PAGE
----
Chapter 23: Some Prep Work

Prep Work

I decided to do some prep work before beginning Step 3.  With my wings mounted to the spar, I have a mis-match between the aft edge of the spar and the top of the wing root.  This was a conscious decision I made in Chapter 14 to ensure the spar wasn't thicker than the wing root.  I sized down the spar a bit to avoid a big bump.  In this manner, I avoid having to apply massive amounts of micro to the wing root to fare in the spar.

So I built up the top of the spar with foam and glass before making the cowling flanges.  I cut and micro'd in some foam to fill the depression, and after cure, sanded the foam flush between the strakes and the wing root.  I glassed 2-UND over the foam and overlapped it onto the wing root.  Once cured, I used a straight edge and made a very straight cut between the spar and wing root.  I did all this so that the cowl flanges on the aft spar would be located at the same height as the wing root flanges.  This figure is a little exaggerated, but it illustrates the point.


More Prep Work

I share the hangar with a good friend Steve Volovsek, who is building a gorgeous Long-EZ.  Our hangar is at the end of the row, so we actually have a "hangar and half".  We call the normal sized T-hangar the "high bay".  We use it whenever one of us works on the plane with the wings attached.  The half unit is called the "low bay".  It's the perfect size for working on the fuselage, but there isn't any room for attaching the wings.

Up until now, our build schedules have been mutually compatible.  We've been quite happy with me in the high bay and him in the low bay.  The plan was for me to install my engine in January 2003, finish installing the cowls by May 2003, then switch bays with Steve so he could finish his cowl installations.  But due to the unexpected 5-month delay in receiving my engine mount, our build schedules converged such that we both need the high!  Steve's been very patient with me, and since no two points can occupy the same space, I decided to give up the high bay to him.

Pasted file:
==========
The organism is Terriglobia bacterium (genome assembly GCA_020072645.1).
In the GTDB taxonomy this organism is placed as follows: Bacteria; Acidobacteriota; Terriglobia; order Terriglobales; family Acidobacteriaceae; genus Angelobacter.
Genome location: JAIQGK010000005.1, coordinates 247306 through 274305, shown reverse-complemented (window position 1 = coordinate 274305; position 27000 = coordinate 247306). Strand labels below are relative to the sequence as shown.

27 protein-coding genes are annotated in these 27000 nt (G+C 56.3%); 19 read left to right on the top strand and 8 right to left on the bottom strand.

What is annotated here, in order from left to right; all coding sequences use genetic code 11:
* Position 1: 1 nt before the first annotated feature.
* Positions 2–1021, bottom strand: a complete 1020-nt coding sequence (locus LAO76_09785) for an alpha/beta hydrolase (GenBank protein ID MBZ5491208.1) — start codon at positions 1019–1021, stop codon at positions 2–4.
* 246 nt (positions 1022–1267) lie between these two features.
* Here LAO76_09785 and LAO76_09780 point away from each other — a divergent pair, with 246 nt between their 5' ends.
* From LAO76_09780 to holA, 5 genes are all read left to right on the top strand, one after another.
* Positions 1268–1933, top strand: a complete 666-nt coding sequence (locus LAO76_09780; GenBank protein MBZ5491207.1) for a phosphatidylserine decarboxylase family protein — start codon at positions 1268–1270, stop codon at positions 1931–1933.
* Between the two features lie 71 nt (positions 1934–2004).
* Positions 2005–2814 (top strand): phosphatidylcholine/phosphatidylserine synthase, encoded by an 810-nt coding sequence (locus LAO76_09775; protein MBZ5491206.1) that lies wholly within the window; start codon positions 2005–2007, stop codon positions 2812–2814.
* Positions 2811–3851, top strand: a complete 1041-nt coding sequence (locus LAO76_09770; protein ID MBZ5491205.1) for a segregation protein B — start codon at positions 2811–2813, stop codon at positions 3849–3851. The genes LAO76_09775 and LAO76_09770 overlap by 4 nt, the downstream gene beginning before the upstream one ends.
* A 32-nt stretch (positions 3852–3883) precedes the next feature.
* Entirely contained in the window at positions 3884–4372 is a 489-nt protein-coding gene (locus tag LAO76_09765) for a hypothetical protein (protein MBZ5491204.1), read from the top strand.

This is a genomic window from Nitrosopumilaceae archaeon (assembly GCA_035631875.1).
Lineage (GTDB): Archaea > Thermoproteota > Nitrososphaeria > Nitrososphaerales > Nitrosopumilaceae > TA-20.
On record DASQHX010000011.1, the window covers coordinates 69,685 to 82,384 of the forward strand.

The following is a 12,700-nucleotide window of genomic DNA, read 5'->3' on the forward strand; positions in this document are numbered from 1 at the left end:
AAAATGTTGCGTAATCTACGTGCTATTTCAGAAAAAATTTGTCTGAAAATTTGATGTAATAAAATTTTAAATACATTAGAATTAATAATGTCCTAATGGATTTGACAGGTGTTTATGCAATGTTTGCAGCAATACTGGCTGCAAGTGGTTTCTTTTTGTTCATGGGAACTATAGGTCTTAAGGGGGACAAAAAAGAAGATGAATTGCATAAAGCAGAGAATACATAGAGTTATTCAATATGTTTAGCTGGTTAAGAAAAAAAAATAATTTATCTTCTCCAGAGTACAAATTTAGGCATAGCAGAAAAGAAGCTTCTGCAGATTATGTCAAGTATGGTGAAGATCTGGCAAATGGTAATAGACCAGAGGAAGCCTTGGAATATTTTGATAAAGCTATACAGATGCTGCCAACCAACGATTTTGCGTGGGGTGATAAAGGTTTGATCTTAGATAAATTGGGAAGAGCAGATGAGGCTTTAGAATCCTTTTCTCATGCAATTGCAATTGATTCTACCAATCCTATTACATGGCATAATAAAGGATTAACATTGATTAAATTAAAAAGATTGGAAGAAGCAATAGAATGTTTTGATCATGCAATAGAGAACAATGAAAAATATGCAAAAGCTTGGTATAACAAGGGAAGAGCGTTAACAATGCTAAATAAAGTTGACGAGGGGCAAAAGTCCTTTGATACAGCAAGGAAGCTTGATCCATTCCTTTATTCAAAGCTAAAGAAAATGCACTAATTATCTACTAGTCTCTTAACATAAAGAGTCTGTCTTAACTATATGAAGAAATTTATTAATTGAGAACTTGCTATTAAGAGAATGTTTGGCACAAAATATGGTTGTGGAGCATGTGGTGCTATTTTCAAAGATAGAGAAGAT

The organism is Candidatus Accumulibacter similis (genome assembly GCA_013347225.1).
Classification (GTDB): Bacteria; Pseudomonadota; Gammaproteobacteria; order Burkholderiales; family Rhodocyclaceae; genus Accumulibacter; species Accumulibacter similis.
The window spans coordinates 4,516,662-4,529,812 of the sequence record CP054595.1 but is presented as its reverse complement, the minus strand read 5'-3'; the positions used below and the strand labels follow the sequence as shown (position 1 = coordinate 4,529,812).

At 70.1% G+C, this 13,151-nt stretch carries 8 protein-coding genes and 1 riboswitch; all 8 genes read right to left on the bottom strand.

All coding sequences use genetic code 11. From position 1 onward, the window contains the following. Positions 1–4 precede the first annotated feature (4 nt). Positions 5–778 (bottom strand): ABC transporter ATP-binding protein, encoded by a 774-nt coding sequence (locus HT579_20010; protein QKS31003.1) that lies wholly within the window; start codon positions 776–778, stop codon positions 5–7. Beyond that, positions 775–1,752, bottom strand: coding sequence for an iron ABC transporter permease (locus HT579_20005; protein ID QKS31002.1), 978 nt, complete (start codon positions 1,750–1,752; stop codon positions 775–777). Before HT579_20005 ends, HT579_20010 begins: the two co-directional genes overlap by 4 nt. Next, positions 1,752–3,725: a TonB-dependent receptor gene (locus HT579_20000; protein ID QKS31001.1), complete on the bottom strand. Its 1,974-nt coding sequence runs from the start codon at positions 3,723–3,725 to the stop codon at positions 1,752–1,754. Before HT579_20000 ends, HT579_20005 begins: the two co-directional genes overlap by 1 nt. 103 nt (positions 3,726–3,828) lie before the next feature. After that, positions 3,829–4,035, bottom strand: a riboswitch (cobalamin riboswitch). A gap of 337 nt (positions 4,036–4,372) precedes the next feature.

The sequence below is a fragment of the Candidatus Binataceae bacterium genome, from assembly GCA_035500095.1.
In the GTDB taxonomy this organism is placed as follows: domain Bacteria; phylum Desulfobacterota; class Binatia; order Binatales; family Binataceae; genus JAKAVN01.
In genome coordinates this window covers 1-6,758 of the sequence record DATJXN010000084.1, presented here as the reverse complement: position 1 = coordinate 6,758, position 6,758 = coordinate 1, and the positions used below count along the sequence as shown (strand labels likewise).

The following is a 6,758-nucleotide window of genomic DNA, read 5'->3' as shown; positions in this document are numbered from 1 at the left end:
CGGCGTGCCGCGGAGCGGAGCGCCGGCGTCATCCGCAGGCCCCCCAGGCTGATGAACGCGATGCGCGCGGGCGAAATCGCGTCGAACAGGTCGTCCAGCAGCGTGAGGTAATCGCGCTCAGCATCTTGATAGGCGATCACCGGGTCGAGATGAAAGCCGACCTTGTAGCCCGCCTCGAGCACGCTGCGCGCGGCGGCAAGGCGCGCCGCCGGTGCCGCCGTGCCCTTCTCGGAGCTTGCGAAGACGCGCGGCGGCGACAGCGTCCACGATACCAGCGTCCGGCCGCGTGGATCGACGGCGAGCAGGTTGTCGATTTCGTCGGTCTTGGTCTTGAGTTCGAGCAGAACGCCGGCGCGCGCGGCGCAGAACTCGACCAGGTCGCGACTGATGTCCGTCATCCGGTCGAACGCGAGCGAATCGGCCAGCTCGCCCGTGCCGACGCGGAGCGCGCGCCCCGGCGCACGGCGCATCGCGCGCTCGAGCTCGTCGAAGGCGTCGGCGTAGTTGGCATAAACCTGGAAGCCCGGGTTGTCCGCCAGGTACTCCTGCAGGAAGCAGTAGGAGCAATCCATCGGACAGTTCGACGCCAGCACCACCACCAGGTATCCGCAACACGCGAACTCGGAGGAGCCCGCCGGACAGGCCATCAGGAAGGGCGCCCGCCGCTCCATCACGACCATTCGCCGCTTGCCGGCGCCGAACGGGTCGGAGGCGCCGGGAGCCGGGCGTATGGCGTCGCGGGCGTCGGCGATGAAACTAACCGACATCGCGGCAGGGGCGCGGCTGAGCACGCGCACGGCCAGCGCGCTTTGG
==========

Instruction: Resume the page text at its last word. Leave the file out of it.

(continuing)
Per the plans, the cowls are best fitted with the wings attached.  If you are hurting for room, Nat suggests an alternative method of attaching some fake wing roots to the aft side of the center spar.  So that's what I did.  I took some spare foam and glassed both sides.  I rolled the fuselage outside and attached the wings.  I held the foam against the aft wing roots and marked out the profiles.  I cut and trimmed these fake wing roots until they matched the real wing roots.  I also cut out some braces.  I removed the wings and rolled the fuselage back into the low bay.

As you can see in the picture below, I have enough room for the starboard wing, so I only had to attach the port wing's fake wing root and its brace to the center spar.  (I should let you "discover" this for yourself, but that big hole in the fake wing root is so you have access to the wing bolt so you can remove the wing!)  After I've fabricated the top cowl flanges on the starboard side, I'll reorient the plane and swap sides.  I'll attach the port wing, glue on the starboard wing's fake wing root, and fabricate the cowl flanges on the port side.